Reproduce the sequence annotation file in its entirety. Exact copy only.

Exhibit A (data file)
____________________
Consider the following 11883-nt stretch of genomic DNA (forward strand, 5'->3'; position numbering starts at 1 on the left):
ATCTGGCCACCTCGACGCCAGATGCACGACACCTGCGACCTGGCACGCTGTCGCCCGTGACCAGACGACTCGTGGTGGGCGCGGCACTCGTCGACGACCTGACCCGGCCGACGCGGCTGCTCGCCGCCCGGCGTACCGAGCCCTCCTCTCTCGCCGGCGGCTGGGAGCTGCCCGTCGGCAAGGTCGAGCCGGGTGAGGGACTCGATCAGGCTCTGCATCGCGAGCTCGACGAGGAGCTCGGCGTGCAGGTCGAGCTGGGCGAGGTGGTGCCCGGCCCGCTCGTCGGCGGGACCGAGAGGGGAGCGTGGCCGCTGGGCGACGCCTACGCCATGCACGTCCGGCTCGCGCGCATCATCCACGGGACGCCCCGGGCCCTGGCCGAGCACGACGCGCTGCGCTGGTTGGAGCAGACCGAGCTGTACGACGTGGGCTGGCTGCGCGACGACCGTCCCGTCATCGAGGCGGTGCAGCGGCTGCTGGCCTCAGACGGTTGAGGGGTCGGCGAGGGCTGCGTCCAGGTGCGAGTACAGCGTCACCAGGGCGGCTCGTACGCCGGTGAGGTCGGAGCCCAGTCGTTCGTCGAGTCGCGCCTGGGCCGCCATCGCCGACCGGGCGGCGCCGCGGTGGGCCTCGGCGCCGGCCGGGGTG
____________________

Consider the following 11883-nt stretch of genomic DNA (forward strand, 5'->3'; position numbering starts at 1 on the left):
ATCTGGCCACCTCGACGCCAGATGCACGACACCTGCGACCTGGCACGCTGTCGCCCGTGACCAGACGACTCGTGGTGGGCGCGGCACTCGTCGACGACCTGACCCGGCCGACGCGGCTGCTCGCCGCCCGGCGTACCGAGCCCTCCTCTCTCGCCGGCGGCTGGGAGCTGCCCGTCGGCAAGGTCGAGCCGGGTGAGGGACTCGATCAGGCTCTGCATCGCGAGCTCGACGAGGAGCTCGGCGTGCAGGTCGAGCTGGGCGAGGTGGTGCCCGGCCCGCTCGTCGGCGGGACCGAGAGGGGAGCGTGGCCGCTGGGCGACGCCTACGCCATGCACGTCCGGCTCGCGCGCATCATCCACGGGACGCCCCGGGCCCTGGCCGAGCACGACGCGCTGCGCTGGTTGGAGCAGACCGAGCTGTACGACGTGGGCTGGCTGCGCGACGACCGTCCCGTCATCGAGGCGGTGCAGCGGCTGCTGGCCTCAGACGGTTGAGGGGTCGGCGAGGGCTGCGTCCAGGTGCGAGTACAGCGTCACCAGGGCGGCTCGTACGCCGGTGAGGTCGGAGCCCAGTCGTTCGTCGAGTCGCGCCTGGGCCGCCATCGCCGACCGGGCGGCGCCGCGGTGGGCCTCGGCGCCGGCCGGGGTG